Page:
cable securely clamped at the ends. The cable was the type that was used as
    engine ground strap in autos decades ago. This stuff would be good for using
    as a secondary winding in a modified transformer, easy to thread thru the
    frame aand flat for fitting into a square shape.
    For insulation, a good product would be fiberglas tape.. thin, high temp
    resistant and an effective barrier/insulator.

  6. Eric, I had a simillar idea a few months back when I needed a spot
    welder. The main thing with using a microwave xformer based welder
    is the power output, the "big" xformers are rated for around 1500 VAs.
    That's O.K. for spot welding thin sheet metal & thats what the plans
    available on the web seem to be aimed at, such as

    1/4" brass is probably more than a single transformer home built will
    handle. As a comparison, commercial units rated for spot welding
    3/16" steel are rated around 2500 VAs w/ a 250 V primary. I ended up
    buying a unit off of Ebay, they seem to go for about $70. Thats
    probably a lot cheaper & certainly quicker than trying to roll my own.

    If you're trying to butt weld the brass as I suspect then I really
    have no idea how much juice you'll need but you're certainly talking
    about a lot more than you'll get from a m/w trans. or the 70 bucks on

  7. Dan Caster

    Dan Caster Guest

    1. I suspect 12 volts is a bit high. 2. AC ought to be as good as DC.
    3. Use fewer turns on the secondary. 4 Set the length of the pulse
    so one pulse is the right amount of heat. 5. Use very heavy wire. 6
    gauge or bigger. Might be easier to wind three or more #10 wires in

  8. resistance solder units that I have output between 1 and 2.5 V
  9. Eric R Snow

    Eric R Snow Guest

    Thank You. That's just what I was looking for.
  10. Guest

    Reading the original post it seems that it's soldering
    that you need rather than flash or resistance butt welding
    which would need a much higher peak power input.

    It takes time for heat to travel and distribute itself
    into a workpiece. The shorter the heating time the smaller
    the volume of the workpiece affected and, for a defined
    temperature rise, the smallest total heat input and smallest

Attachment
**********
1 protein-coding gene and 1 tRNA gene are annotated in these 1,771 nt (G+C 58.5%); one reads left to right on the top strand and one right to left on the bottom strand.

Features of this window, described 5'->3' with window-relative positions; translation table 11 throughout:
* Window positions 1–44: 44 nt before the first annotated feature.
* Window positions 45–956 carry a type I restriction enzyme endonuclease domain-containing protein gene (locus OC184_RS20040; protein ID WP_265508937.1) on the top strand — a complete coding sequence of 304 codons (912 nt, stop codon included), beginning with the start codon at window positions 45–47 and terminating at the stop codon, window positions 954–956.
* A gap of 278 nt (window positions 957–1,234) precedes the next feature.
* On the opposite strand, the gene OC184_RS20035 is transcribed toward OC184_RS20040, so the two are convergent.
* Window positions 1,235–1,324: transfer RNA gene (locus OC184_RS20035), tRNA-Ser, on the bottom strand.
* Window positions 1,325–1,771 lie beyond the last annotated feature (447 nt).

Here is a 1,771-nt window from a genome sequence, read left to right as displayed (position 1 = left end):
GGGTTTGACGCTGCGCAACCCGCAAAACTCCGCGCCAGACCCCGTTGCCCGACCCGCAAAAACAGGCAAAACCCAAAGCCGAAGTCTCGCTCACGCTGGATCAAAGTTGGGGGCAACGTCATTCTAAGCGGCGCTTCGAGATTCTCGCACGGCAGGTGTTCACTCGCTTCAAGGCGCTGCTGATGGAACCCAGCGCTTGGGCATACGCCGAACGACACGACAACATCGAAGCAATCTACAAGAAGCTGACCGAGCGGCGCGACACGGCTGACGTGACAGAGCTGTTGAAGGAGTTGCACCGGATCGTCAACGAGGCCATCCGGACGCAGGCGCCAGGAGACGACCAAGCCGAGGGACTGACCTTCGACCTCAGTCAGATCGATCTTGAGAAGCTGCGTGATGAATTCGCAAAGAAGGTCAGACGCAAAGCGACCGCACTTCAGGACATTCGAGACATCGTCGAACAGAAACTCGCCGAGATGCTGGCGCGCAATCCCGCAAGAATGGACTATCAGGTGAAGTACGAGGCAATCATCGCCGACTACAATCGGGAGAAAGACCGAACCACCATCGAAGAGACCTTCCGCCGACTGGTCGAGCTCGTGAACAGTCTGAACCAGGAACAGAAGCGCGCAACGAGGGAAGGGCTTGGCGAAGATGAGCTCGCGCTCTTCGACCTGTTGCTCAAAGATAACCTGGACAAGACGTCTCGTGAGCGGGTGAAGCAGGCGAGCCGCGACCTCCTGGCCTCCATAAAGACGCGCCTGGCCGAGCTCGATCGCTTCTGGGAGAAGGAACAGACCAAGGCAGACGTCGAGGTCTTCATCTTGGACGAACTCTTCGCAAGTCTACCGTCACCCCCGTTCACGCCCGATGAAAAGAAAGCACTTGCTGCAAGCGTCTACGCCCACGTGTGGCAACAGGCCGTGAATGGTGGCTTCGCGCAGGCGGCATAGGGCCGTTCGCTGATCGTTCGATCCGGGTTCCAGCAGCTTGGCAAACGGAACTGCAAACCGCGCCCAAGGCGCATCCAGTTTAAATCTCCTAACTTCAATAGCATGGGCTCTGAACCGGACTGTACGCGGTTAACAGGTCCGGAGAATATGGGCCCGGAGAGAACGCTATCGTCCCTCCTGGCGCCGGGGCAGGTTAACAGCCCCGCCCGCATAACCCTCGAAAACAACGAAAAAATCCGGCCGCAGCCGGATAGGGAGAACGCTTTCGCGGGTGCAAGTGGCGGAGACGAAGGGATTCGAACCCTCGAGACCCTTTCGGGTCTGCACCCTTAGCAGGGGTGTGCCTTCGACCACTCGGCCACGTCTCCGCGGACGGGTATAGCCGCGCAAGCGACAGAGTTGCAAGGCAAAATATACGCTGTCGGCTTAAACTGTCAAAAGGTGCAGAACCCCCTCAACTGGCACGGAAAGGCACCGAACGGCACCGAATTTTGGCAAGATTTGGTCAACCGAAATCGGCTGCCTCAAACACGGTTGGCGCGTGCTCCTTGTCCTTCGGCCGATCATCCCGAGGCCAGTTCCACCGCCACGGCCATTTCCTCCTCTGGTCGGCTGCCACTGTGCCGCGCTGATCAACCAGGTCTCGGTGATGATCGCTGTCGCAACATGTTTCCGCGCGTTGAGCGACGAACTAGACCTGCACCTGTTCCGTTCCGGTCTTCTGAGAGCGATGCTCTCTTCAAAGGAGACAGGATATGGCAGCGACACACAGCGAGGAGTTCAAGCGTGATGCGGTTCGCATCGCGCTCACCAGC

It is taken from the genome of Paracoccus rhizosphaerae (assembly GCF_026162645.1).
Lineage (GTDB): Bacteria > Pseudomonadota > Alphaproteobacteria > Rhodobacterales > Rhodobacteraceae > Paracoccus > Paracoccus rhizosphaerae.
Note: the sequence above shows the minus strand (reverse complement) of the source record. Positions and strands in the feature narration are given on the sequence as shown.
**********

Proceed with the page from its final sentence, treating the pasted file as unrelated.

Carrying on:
heat affected volume. This means that the aim should be for
    a high peak power input to permit a very short heating time.

    Some resistance soldering units use either one or a
    pair of carbon electrodes sharpened to a point. These can
    apply intense local heat but it flows non uniformly into the
    brass and can only melt the solder after heating a
    relatively large volume of brass.

    A better approach (and probably the one you're
    already intending to try) is to resistance melt the solder
    directly by clamping the transformer output leads to the
    brass frame just either side of the joint and applying
    pressure and time controlled current pulse for a second or
    If you can succeed in mostly filling with copper the
    vacant space left by the high voltage secondary AND removing
    any magnetic shunt pieces, a single microwave oven
    transformer should be enough. You probably need about three
    volts. These transformers are typically about 1 turn per
    volt so two to four turns is the right range.

    If there's a choice solder should be in the form of
    flat preform lightly fluxed on both sides.

    This is all partly informed guesswork so let us know
    how you get on.
  11. Eric R Snow

    Eric R Snow Guest

    Thanks for the input Jim. You have hit exactly on the head what I'm
    trying to do. Often it is hard, for me, to get an idea across
    consisely. And I end up clarifying over and over. It must be hard to
    be a teacher. Since I have already stripped out the secondaries and
    shunts of two xmfrs I'll be wiring them in parallel. I will then
    machine two copper electrodes to match the shape of the pieces to be
    soldered and clamp the wires to them. I hope that getting the
    electrodes within 1/4" of the joint will get me lots of heat fast. The
    method of joining will be to use small .002" thick shim pieces in the
    joint to provide capillary action. I have done this when using a torch
    and it works very well.